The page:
Tuesday, February 19, 2008
B is for Betsy
Haywood, Carolyn. 1939. B is for Betsy.
I'll keep this one short and sweet. I read this book because I've been going way way back this month. (Who knows why???) Anyway, as far as books from the thirties go, this one is charming enough. The heroine is, of course, named Betsy. And the plot is episodic. Each chapter is a new adventure. Most of them center around life at home and life at school. It's not that the book is bad, it's just a bit dated. You can love it, I hope, and still admit that it's dated. (If you grew up with this book and loved it and want to share it with your kids, I don't want to offend you by saying it's "dated." But as an adult reader I've got to be honest and say that I'm not so sure that today's young readers are going to be as charmed with it as their grandmothers may have been. You may pull it off if you do it as a read aloud, but I don't know that a kid would pick this one up on their own and stick with it. Not without some motivation or guidance or exuberance from a trusted adult.)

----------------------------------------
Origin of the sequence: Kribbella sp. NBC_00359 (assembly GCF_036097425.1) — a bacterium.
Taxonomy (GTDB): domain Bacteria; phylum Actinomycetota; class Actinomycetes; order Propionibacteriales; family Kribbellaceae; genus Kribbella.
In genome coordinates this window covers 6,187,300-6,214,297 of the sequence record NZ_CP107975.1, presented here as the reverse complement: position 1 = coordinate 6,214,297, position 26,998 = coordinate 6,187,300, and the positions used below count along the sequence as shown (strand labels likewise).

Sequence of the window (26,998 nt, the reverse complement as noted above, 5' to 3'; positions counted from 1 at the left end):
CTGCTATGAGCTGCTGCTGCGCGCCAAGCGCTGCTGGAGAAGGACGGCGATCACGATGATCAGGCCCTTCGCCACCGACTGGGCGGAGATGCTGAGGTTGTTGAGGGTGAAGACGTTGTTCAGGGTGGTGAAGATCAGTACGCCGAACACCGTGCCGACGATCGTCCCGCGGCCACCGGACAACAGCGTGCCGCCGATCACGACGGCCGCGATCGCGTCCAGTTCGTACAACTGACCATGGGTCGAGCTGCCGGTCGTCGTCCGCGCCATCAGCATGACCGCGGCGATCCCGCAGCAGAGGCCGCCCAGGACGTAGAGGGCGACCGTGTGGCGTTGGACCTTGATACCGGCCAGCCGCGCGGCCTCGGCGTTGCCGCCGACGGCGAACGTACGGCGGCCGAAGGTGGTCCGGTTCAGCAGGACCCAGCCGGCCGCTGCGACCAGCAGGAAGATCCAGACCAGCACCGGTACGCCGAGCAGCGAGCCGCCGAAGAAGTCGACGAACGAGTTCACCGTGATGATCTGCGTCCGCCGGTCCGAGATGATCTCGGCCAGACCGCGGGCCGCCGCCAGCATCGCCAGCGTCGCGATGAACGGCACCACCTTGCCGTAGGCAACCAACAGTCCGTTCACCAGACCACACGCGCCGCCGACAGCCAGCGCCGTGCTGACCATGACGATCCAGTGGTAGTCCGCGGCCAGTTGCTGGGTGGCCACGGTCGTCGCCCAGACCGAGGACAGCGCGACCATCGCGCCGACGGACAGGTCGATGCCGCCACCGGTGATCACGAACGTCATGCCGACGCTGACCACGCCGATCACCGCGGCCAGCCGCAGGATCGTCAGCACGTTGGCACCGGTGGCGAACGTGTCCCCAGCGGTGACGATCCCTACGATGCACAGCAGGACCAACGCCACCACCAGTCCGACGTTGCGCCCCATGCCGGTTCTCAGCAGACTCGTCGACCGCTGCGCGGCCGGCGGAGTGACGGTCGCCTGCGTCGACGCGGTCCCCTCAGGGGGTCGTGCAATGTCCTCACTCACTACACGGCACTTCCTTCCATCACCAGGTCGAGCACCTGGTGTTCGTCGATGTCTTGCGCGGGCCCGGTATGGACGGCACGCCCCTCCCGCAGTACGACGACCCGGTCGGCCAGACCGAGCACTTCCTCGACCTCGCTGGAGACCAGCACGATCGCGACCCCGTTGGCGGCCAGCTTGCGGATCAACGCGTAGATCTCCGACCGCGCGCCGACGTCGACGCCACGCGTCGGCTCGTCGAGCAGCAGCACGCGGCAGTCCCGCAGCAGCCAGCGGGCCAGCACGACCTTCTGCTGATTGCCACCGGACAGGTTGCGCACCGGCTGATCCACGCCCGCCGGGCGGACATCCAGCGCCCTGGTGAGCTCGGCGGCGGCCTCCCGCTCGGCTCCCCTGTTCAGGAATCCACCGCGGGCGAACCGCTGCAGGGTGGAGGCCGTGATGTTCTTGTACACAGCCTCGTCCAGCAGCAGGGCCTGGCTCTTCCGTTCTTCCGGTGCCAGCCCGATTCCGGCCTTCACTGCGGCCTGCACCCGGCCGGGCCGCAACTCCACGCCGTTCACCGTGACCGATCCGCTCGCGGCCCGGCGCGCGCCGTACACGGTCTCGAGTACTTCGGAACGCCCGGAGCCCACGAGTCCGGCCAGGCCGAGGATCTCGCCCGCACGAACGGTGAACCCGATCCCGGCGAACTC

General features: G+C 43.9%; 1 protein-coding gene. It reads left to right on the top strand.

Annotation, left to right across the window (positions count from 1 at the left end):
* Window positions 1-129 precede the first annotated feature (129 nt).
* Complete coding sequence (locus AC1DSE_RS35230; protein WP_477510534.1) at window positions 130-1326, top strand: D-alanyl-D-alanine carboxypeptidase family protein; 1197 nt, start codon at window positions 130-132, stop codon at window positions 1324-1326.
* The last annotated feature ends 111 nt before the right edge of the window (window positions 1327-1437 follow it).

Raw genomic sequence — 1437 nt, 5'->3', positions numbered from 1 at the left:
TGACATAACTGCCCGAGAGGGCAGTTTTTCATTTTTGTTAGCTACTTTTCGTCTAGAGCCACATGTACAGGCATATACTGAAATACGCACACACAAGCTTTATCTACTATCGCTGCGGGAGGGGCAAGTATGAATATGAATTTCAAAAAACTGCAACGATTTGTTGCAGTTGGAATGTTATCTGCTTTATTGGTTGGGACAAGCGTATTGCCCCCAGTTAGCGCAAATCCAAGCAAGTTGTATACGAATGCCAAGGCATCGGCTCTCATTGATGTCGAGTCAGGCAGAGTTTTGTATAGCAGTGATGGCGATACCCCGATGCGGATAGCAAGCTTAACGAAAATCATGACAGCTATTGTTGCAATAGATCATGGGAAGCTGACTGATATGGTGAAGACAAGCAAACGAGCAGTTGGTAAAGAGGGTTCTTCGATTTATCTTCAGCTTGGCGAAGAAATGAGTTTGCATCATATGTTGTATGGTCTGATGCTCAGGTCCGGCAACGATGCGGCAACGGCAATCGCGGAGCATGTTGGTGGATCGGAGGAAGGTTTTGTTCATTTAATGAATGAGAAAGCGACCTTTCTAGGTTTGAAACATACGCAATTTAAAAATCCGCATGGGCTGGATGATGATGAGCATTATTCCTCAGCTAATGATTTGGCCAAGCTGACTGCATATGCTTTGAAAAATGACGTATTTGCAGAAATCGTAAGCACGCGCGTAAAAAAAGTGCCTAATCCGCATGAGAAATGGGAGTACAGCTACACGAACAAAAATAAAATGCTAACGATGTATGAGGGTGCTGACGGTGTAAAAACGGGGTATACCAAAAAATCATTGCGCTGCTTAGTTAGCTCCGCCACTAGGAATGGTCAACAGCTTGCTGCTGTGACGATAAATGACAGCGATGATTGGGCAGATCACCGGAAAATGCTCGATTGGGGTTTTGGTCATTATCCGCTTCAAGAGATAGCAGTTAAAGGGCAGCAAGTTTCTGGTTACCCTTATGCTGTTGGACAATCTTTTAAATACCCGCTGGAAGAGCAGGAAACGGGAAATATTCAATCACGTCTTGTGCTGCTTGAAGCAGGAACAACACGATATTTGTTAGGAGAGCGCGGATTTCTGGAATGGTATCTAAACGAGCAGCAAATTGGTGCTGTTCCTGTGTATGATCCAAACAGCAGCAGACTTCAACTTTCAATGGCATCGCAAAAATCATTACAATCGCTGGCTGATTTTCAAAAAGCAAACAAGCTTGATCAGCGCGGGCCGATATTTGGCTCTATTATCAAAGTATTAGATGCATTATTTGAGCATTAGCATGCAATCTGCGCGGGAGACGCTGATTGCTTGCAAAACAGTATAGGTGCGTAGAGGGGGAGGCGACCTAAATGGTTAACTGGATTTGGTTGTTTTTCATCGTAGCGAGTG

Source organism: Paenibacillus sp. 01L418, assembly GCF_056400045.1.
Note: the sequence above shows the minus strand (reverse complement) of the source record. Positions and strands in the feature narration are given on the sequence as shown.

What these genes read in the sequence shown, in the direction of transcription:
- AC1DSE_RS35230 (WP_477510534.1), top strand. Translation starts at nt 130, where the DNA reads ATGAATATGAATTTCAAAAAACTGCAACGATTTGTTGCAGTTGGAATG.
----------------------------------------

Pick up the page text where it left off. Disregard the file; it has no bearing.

Another point--that may be neither here nor there. But I think *sometimes* your response to a book is dependent on when you read it. Some books that I only "like" now, I probably would have loved as a kid. Some books I loved as a kid, if I was reading them for the first time as an adult, would only merit a "like" as an adult reader. It's just something to consider.
First sentence: "Betsy lay in her little white bed. She had been awake a long time. Outside her window the birds were calling "Good Morning" to each other, but Betsy did not hear them. All summer long she had jumped out of bed as soon as her eyes were open. She had always run to the window and thrown sunflower seeds out to the birds for their breakfast. But this morning Betsy was so busy feeling unhappy that she forgot all about the birds. Betsy was unhappy because today was the first day of school. She had never been to school and she was sure she would not like it."